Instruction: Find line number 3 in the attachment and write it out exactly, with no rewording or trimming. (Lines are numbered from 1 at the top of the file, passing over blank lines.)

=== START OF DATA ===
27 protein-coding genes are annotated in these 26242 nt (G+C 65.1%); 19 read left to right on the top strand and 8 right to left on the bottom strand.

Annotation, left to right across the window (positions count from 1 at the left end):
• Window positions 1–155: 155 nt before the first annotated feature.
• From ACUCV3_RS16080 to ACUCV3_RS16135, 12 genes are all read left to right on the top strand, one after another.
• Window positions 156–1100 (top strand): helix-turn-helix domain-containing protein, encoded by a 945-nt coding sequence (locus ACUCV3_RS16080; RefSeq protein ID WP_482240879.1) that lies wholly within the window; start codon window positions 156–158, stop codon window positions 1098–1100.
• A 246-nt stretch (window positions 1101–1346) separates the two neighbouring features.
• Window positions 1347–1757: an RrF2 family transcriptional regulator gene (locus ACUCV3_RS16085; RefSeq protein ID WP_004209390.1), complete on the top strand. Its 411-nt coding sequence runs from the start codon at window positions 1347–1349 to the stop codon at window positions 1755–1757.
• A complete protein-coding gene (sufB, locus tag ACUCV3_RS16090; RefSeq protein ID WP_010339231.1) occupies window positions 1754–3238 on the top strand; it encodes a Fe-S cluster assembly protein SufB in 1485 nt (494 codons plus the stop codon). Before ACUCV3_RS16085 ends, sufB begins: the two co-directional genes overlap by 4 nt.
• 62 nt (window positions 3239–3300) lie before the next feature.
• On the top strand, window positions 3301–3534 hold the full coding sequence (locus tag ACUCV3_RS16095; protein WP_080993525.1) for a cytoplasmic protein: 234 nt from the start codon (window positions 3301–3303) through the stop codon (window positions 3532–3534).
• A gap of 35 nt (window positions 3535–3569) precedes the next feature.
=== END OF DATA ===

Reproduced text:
• Window positions 1–155: 155 nt before the first annotated feature.